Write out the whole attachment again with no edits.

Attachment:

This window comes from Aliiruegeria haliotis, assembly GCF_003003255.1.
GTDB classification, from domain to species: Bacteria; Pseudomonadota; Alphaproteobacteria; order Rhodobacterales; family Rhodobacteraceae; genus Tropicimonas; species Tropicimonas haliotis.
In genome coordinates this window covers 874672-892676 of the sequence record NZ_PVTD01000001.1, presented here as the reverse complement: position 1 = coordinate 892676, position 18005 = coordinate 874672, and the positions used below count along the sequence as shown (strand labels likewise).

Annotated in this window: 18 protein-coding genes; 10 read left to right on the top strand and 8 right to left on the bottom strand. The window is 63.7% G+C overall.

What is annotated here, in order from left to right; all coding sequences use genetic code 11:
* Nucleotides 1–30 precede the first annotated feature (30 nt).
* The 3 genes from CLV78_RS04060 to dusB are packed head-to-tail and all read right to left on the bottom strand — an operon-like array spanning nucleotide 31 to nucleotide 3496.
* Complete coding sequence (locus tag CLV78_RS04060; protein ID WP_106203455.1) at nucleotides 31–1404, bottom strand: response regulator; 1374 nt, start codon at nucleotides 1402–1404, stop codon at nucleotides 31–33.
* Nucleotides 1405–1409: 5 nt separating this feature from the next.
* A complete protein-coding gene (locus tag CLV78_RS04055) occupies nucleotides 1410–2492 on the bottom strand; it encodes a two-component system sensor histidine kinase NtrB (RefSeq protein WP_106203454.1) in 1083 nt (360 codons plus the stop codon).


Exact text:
This window comes from Aliiruegeria haliotis, assembly GCF_003003255.1.
GTDB classification, from domain to species: Bacteria; Pseudomonadota; Alphaproteobacteria; order Rhodobacterales; family Rhodobacteraceae; genus Tropicimonas; species Tropicimonas haliotis.
In genome coordinates this window covers 874672-892676 of the sequence record NZ_PVTD01000001.1, presented here as the reverse complement: position 1 = coordinate 892676, position 18005 = coordinate 874672, and the positions used below count along the sequence as shown (strand labels likewise).

Annotated in this window: 18 protein-coding genes; 10 read left to right on the top strand and 8 right to left on the bottom strand. The window is 63.7% G+C overall.

What is annotated here, in order from left to right; all coding sequences use genetic code 11:
* Nucleotides 1–30 precede the first annotated feature (30 nt).
* The 3 genes from CLV78_RS04060 to dusB are packed head-to-tail and all read right to left on the bottom strand — an operon-like array spanning nucleotide 31 to nucleotide 3496.
* Complete coding sequence (locus tag CLV78_RS04060; protein ID WP_106203455.1) at nucleotides 31–1404, bottom strand: response regulator; 1374 nt, start codon at nucleotides 1402–1404, stop codon at nucleotides 31–33.
* Nucleotides 1405–1409: 5 nt separating this feature from the next.
* A complete protein-coding gene (locus tag CLV78_RS04055) occupies nucleotides 1410–2492 on the bottom strand; it encodes a two-component system sensor histidine kinase NtrB (RefSeq protein WP_106203454.1) in 1083 nt (360 codons plus the stop codon).